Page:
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Bridging T Cell Receptor and Integrin Signaling Pathways with SKAP2 - Functional Insights and Biochemical Characterization



Monticelli S.


Grassi F.

(Project partner)

External participants

Natoli Gioacchino

(Project partner)


Inflammatory bowel disease (IBD) refers to chronic inflammatory disorders of the gastrointestinal tract resulting from complex interactions between the individual genetic make-up, the immune system, and environmental risk factors (1, 2). The importance of the genetic component is highlighted by the high monozygotic twin concordance rate, familial aggregation, and by the identification of ~200 risk loci in genome-wide association studies (GWAS) (2, 3). We focused our attention on an unusual locus linked to increased risk of Crohn’s disease (CD) (4-6), type I diabetes (6, 7) and multiple sclerosis (8). This locus contains 194 non-coding single-nucleotide polymorphisms (SNPs) in high linkage disequilibrium, with SKAP2 being the sole protein-coding gene in it (9). The minor allele is associated with heightened risk of CD and increased SKAP2 expression specifically in human CD4+ T lymphocytes (4), hinting at a direct link between SKAP2 levels in T cells and CD pathogenesis. Despite such evidence indicating a dose-dependent effect of SKAP2 expression on both T cell responses and disease susceptibility, its specific role in governing T cell functions remains unexplored. SKAP2 is an adapter protein involved in modulating receptor signaling. Our unpublished data established its importance in regulating human T cell cytokine production and adhesion, suggesting a role in T cell receptor signaling and integrin activation. We also found that SKAP2 undergoes caspase-mediated cleavage during T cell activation, and that abolishing this cleavage enhances T cell responses. With this project, we now aim at: 1) elucidating the impact of SKAP2 dosage on T cell responses; 2) dissecting the biochemical mechanisms governing SKAP2 regulation; and 3) establishing animal models with modified SKAP2 expression to investigate its role in disease and its potential as a clinically relevant target. The following objectives will be addressed:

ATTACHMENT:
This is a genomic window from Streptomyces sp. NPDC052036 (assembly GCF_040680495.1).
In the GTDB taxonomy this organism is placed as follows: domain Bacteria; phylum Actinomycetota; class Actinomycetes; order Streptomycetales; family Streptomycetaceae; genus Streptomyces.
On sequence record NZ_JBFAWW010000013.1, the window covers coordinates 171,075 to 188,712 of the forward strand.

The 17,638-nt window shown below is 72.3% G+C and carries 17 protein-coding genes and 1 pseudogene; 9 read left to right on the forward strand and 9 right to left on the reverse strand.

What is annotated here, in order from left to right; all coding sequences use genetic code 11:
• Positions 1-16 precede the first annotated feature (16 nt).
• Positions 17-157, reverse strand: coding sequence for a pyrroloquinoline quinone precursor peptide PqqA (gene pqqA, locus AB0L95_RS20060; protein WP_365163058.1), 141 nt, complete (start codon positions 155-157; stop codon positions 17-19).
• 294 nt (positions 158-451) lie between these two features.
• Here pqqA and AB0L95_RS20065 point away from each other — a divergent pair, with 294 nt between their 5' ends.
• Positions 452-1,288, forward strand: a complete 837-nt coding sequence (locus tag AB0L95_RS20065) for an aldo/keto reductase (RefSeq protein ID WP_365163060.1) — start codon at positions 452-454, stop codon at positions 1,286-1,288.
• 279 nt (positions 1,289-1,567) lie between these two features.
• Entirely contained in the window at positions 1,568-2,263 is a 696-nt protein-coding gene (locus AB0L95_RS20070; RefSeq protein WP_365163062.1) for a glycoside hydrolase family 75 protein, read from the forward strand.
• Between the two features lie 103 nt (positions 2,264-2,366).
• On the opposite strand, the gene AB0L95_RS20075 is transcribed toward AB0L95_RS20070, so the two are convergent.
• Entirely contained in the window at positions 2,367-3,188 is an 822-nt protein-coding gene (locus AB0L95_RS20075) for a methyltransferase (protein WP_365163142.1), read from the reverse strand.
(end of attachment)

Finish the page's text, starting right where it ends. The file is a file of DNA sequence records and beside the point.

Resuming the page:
Aim 1. To explore the functional consequences of SKAP2 dosage in human T lymphocytes. The expression quantitative trait loci (eQTL) in SKAP2 link the minor allele with increased levels of SKAP2 expression and CD susceptibility. In this aim, we will determine how SKAP2 dosage impacts T cell responses. We will use CRISPR-activation (CRISPRa) to modulate endogenous SKAP2 expression in primary human CD4+ T cells, followed by RNA-sequencing and functional analyses, overall linking gene dosage to T cell function.

Aim 2. Biochemical characterization of SKAP2-dependent signalling and regulation. We will determine the impact of caspase-mediated SKAP2 cleavage during T cell responses, and we will characterize the interactome of full-length and cleaved SKAP2 fragments in response to triggers of cell activation and adhesion. We will use CRISPR-Cas9-mediated engineering to generate T lymphocytes lacking SKAP2 and then transduce them with lenti-vectors encoding the different versions of this protein. Mass-spectrometry experiments, T cell functional analyses and RNA-sequencing will be performed to determine how the uncleavable SKAP2 affects T cell signalling and functions.

Aim 3. Functional analyses within disease-relevant in vivo models. We found that both SKAP2 expression dosage and its proteolytic cleavage influence T cell responses and adhesion properties. To assess the importance of these processes in disease, we will generate an animal model that expresses an uncleavable version of Skap2. Models of gut inflammation will then be used to interrogate the effect of Skap2 expression and regulation on disease.

Overall, the impact of this project will be twofold: it will advance our knowledge into the regulation of T cell activation and signaling, while establishing the mechanistic basis for the causal link between a genetic locus associated with an increased risk of CD and T lymphocyte inflammatory responses.

Additional information

Start date
End date
48 Months
Funding sources
Swiss National Science Foundation / Project Funding / Life Sciences (Division III)